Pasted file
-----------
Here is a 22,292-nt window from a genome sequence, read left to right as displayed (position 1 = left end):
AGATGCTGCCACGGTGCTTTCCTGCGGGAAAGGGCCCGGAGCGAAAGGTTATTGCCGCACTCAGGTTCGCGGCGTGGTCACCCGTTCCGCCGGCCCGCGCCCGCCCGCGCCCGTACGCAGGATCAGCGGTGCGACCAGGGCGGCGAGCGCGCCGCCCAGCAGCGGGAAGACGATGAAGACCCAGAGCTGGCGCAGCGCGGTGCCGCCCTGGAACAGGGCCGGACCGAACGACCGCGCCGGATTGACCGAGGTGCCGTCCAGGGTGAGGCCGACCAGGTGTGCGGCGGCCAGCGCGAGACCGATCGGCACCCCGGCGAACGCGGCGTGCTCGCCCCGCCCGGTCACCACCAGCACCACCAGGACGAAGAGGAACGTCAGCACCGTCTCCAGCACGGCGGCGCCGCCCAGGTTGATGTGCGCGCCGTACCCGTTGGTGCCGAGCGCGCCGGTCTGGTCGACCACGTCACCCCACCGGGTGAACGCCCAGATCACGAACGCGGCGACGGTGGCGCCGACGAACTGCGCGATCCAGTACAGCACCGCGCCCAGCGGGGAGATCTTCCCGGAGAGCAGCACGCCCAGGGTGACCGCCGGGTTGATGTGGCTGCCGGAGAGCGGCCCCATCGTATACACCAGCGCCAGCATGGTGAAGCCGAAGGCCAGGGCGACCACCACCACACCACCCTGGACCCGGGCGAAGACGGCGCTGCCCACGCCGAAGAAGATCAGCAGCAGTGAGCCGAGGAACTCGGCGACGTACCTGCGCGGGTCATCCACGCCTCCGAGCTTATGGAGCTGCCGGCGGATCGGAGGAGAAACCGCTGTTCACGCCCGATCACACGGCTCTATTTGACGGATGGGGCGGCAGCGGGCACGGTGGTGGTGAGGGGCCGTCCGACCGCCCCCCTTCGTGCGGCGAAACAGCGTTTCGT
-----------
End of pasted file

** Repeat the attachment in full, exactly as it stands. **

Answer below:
Here is a 22,292-nt window from a genome sequence, read left to right as displayed (position 1 = left end):
AGATGCTGCCACGGTGCTTTCCTGCGGGAAAGGGCCCGGAGCGAAAGGTTATTGCCGCACTCAGGTTCGCGGCGTGGTCACCCGTTCCGCCGGCCCGCGCCCGCCCGCGCCCGTACGCAGGATCAGCGGTGCGACCAGGGCGGCGAGCGCGCCGCCCAGCAGCGGGAAGACGATGAAGACCCAGAGCTGGCGCAGCGCGGTGCCGCCCTGGAACAGGGCCGGACCGAACGACCGCGCCGGATTGACCGAGGTGCCGTCCAGGGTGAGGCCGACCAGGTGTGCGGCGGCCAGCGCGAGACCGATCGGCACCCCGGCGAACGCGGCGTGCTCGCCCCGCCCGGTCACCACCAGCACCACCAGGACGAAGAGGAACGTCAGCACCGTCTCCAGCACGGCGGCGCCGCCCAGGTTGATGTGCGCGCCGTACCCGTTGGTGCCGAGCGCGCCGGTCTGGTCGACCACGTCACCCCACCGGGTGAACGCCCAGATCACGAACGCGGCGACGGTGGCGCCGACGAACTGCGCGATCCAGTACAGCACCGCGCCCAGCGGGGAGATCTTCCCGGAGAGCAGCACGCCCAGGGTGACCGCCGGGTTGATGTGGCTGCCGGAGAGCGGCCCCATCGTATACACCAGCGCCAGCATGGTGAAGCCGAAGGCCAGGGCGACCACCACCACACCACCCTGGACCCGGGCGAAGACGGCGCTGCCCACGCCGAAGAAGATCAGCAGCAGTGAGCCGAGGAACTCGGCGACGTACCTGCGCGGGTCATCCACGCCTCCGAGCTTATGGAGCTGCCGGCGGATCGGAGGAGAAACCGCTGTTCACGCCCGATCACACGGCTCTATTTGACGGATGGGGCGGCAGCGGGCACGGTGGTGGTGAGGGGCCGTCCGACCGCCCCCCTTCGTGCGGCGAAACAGCGTTTCGT